Norfolk councils count cost of thicker coins

Councils across Norfolk are facing an unwelcome bill to upgrade their parking meters - because 5p and 10p coins are about to get thicker.

From January, the Treasury intends to mint coins using steel instead of copper and, while they will have the same weight and diameter, the coins will be 11pc thicker.

The new minting method will save the Treasury �176m, but dozens of local authorities which will have to foot the bill for updating its parking meters so they can accept the new coins.

The Local Government Association (LGA) has called for the Treasury to pick up the tab for all the councils which need to change their machines.

Not all councils in the county charge for parking, but of those that do, the biggest bill to upgrade will be in Norwich, where 110 parking meters will need to be changed.

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Some of those meters are owned by the city council and some by the county council and the estimated cost of upgrading them so they can take the new coins is �20,000.

Brenda Arthur, leader of Norwich City Council, said: 'I am totally in support of the LGA's campaign. If the government is imposing yet another cost to local councils at a time when it will save the money, then they should foot the bill.'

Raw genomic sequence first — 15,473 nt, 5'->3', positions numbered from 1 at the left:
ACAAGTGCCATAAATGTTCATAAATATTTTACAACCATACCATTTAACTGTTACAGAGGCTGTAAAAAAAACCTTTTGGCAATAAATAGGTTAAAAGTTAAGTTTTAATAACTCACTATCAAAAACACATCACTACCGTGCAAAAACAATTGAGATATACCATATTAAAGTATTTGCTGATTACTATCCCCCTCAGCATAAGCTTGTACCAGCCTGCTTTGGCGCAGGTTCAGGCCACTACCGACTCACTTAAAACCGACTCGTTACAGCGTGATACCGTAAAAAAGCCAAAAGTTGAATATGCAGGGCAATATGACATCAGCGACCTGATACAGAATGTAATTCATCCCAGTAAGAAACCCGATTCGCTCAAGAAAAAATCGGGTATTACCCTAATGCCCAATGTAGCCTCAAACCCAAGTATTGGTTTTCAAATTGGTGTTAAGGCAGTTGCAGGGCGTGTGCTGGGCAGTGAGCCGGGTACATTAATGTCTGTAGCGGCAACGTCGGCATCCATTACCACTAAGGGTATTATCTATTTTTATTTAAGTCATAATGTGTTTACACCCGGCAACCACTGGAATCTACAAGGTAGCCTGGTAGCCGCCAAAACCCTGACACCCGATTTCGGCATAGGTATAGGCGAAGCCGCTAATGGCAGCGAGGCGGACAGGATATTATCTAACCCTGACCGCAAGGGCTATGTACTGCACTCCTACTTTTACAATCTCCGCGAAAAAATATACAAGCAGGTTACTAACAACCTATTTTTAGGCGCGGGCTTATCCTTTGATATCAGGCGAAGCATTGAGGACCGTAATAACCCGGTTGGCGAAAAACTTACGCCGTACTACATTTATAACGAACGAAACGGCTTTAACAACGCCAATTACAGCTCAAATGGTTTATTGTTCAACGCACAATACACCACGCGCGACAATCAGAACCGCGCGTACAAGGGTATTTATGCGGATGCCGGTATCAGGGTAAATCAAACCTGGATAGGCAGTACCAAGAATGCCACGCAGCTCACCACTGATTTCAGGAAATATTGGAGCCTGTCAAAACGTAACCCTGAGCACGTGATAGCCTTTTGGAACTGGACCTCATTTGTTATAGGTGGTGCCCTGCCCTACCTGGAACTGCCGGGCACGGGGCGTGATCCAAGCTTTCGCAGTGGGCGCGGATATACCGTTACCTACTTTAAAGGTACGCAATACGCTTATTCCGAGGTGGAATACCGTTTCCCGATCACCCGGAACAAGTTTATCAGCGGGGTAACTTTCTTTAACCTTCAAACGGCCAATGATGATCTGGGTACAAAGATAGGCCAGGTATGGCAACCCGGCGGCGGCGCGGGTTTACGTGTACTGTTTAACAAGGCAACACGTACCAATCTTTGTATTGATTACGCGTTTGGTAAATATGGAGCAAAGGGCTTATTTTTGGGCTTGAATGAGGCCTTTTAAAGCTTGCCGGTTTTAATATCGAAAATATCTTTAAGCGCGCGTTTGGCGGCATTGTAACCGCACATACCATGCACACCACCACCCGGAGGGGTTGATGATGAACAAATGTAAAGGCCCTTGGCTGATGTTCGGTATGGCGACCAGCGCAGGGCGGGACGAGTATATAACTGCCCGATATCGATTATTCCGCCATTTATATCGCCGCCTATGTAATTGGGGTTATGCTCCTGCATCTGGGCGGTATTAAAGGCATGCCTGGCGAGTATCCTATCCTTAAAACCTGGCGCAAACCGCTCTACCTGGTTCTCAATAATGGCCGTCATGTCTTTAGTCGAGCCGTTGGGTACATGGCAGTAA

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West Norfolk Council said its machines will be able to take the new coins. North Norfolk District Council has had to reconfigure 22 of its machines at a cost of �4,224, while South Norfolk Council will have to pay �1,440 to update 18 machines.

Peter Box, chairman of the LGA's economy and transport board, said: 'Councils across the country are striving to continue providing vital services while managing deep funding cuts from government. The cost and effort of updating parking machines is an extra burden they could do without. This is cash which could be spent on filling potholes or concessionary bus travel for the elderly.

A Treasury spokesman said: 'The government consulted before deciding on the change, and the introduction of the new coins has already been delayed to allow industry - including local councils - time to prepare.

'We also anticipate it will take many months for the new coins to reach significant circulation levels, giving extra time to adapt or replace machines and substantially reduce costs.'

The LGA has also called for an urgent decision on whether changes will be made to the �1 coin - to stop councils being caught out for a second time.

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